Let me take a step back. Glamour a sickness of what I speak. Armed with good intentions as they may be, most of us fail to see past the draw that this sickness has on us. Even as the geek that I am, I seek to define it with a glamorous edge. I can often be seen wearing a button-up shirt and tie, dress slacks, and a nice set of dress shoes. To myself, I have constructed this image based on what I’ve perceived as what I should be. Years ago I surrounded myself with a mentality and an image that I wanted to become. After enough time of living and immersing myself in it, I became it. Behavioral modification at a fundamental level caused my emergence of who I am today. However, with discretion, discipline, and sound judgment I learned to take the good with the bad and mold myself into the person that I wanted to become sans the negative aspects that could come with it.

Such is the world we live in, but lacking the respect, discipline, and good judgment that make their way into the person. People have taken their cues from idols ranging from the Material Girl to all the other creations that Hollywood, for instance, has been able to manufacture over the years. They have manufactured a set of morals and values that, when duplicated, seem to leave a person empty in the end. From this emptiness we often find our worlds slipping away in little pieces and becoming increasingly less fulfilling. We are left with a shell of a reality that, as glamour would have it, lacks substance, but sure can look good on the outside.

Each day in our life we are faced with choices to make. Life is a journey, certain parts are destinations, but in the grander picture it is nothing more than a series of choices. Partly our environment and partly our makeup allow us the vantage from which to make these decisions. In a world that emphasizes the power of the flash, but doesn’t readily show the long-lasting ramifications of making good decisions, we are faced with a conundrum that few can rise above and see the grander picture in all the true glory that it holds, without the sickness showing on the outside.

It is often said that we are the sum of our experiences. I tend to think that we should strive to be nothing less than the sum of our experiences, but the efficiencies of synergy could, in fact, help us to strive for better. Should we allow such faults as pride tear apart at our “somethingness,” eventually leaving us feeling empty inside. At the end of the day, each person needs to know that they aren’t alone on this journey, even though bouts of loneliness will often speckle an otherwise healthy existence. We aren’t how much money we have in the bank, we’re not the job we have, and we’re not the stuff that we have, nor are we the projection of what the world wants us to be. At the end of the day we are the effect of what we put out into the world. If you add value to it, it will, in turn, add value to you. This is the basis for risk.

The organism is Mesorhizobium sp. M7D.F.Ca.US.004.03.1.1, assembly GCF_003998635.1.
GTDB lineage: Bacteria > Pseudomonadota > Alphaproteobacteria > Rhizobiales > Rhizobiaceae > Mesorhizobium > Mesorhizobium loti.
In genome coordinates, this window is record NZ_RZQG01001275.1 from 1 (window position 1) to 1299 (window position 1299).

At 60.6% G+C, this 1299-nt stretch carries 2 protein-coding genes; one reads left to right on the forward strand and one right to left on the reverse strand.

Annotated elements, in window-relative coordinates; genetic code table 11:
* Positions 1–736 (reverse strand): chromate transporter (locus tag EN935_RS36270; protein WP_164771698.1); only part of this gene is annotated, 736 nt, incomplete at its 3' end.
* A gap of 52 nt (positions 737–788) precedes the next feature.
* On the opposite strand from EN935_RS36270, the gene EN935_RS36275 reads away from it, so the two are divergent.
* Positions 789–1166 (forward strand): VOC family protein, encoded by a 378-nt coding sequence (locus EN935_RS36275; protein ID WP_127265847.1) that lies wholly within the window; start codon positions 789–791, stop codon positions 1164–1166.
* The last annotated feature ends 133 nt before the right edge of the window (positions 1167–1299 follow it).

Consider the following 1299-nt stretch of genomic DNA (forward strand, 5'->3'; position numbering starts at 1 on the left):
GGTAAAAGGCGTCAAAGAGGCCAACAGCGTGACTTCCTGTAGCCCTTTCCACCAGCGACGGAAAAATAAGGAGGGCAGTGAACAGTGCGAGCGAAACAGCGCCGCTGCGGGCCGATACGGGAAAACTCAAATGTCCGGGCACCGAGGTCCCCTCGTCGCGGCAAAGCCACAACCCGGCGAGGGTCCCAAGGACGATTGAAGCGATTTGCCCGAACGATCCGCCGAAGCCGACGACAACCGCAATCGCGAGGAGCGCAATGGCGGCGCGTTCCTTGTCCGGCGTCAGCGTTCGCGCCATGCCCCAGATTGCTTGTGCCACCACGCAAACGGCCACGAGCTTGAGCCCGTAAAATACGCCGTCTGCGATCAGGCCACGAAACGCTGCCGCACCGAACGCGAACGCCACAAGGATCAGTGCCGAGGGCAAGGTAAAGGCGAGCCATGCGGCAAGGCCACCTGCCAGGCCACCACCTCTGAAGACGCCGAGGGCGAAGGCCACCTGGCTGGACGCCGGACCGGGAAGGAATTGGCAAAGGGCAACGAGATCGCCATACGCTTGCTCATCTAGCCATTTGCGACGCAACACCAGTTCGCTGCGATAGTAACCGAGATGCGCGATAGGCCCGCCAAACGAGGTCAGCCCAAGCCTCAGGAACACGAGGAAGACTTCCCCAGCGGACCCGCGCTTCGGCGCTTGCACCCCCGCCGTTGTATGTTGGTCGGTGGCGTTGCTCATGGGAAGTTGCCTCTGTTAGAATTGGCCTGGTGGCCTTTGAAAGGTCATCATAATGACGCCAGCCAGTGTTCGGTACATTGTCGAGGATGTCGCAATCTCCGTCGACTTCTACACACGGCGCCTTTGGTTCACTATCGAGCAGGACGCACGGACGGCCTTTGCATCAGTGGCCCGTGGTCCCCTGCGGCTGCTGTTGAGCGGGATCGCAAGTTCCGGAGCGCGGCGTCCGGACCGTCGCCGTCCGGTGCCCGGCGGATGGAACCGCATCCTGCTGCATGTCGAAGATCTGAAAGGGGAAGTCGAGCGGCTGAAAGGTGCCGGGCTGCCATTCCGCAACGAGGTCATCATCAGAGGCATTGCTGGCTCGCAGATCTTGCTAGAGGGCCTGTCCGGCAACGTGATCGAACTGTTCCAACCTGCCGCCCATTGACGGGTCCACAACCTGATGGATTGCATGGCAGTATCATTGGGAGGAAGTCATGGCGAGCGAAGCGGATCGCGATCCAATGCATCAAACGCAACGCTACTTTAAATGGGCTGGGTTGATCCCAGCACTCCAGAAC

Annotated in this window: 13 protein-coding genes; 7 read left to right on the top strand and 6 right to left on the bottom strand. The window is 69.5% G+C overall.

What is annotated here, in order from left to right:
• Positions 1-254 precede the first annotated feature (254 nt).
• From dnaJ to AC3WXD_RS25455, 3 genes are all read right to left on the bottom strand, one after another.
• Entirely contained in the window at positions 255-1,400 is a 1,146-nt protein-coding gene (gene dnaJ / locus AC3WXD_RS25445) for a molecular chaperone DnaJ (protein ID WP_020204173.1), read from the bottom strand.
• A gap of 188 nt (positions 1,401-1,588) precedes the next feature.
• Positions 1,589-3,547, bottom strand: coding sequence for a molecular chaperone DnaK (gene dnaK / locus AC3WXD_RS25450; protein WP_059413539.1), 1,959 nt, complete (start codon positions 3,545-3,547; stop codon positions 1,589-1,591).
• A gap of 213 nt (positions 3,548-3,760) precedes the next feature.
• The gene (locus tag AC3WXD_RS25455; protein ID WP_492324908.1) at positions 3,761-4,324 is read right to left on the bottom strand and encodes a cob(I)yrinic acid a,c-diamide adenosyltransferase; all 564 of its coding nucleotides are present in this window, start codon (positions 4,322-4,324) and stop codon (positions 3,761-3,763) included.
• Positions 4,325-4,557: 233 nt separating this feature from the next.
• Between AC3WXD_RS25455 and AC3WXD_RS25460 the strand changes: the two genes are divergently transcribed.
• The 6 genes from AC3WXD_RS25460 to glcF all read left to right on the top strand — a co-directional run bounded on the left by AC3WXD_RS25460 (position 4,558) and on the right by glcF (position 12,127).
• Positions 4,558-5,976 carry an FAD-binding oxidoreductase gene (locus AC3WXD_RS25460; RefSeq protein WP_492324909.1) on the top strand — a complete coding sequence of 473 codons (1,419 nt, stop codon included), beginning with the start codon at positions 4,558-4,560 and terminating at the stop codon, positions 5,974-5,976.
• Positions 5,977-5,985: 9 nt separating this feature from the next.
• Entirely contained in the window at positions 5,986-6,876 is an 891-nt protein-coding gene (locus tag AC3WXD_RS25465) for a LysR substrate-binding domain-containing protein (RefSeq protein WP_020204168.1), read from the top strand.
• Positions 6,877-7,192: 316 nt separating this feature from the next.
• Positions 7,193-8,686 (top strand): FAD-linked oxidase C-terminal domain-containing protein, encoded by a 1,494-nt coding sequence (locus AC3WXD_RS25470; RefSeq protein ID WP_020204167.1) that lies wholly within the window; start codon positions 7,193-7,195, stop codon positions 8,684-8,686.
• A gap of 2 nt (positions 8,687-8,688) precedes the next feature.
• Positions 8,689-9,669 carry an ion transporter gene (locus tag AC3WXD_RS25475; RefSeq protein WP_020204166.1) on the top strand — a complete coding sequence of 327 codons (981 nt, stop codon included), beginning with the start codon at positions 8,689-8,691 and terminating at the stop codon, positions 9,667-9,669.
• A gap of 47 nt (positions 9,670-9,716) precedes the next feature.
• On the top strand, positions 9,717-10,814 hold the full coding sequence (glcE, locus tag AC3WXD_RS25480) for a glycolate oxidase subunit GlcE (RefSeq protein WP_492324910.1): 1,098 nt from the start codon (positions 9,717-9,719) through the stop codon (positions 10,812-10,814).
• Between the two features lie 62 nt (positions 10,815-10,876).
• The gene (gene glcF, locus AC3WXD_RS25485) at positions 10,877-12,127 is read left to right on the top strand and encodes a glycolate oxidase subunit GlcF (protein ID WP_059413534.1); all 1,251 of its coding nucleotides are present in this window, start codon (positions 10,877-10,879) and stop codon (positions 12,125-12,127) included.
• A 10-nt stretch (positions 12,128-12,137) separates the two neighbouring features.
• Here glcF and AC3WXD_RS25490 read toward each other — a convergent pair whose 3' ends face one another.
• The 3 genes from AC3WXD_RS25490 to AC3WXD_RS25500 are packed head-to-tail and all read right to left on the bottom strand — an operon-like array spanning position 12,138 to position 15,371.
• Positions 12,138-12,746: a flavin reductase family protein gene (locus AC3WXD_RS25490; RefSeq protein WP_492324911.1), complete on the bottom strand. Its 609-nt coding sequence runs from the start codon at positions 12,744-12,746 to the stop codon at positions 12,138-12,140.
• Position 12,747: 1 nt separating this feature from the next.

A true, hearty analysis of risk and how it applies to decision making is outside the scope of this current discussion, let it be summed down to this: For every action, there is an opposite reaction—and when viewed in linear and non-linear payoff terms (immediately realized benefit and “down the road” payoff)—that is not necessarily equal in its return. That is, sometimes the right risk is worth taking because it can offer more benefit to you than you could possibly realize.

However, in order to harness this great power of risk and reward, we need to set aside the false assumptions that we make about the world, based on irrational data that is implanted into ourselves from the earliest days of our youths.

“Is it really me? Mirror mirror gotta know just what you see”

—Def Leppard, Mirror Mirror (Look into My Eyes)

Although many may comment otherwise, life doesn’t really have an instruction manual. This chore is left to fools, philosophers, and anyone in between. We sometimes have the occasional epiphany about ourselves, the world, someone else, or our interactions with it. I think, sometimes, that this is why I look at life the way I do: The art of life stems from the interactions of everyone in it. Decisions dictate behaviors and, in a simple way, life is just a collection of all those behaviors in concert. In this way, physics is the study of the interactions between matter and energy. These elements are analogous to people exerting energy (or, removing it in some cases) into (or from) the world around them.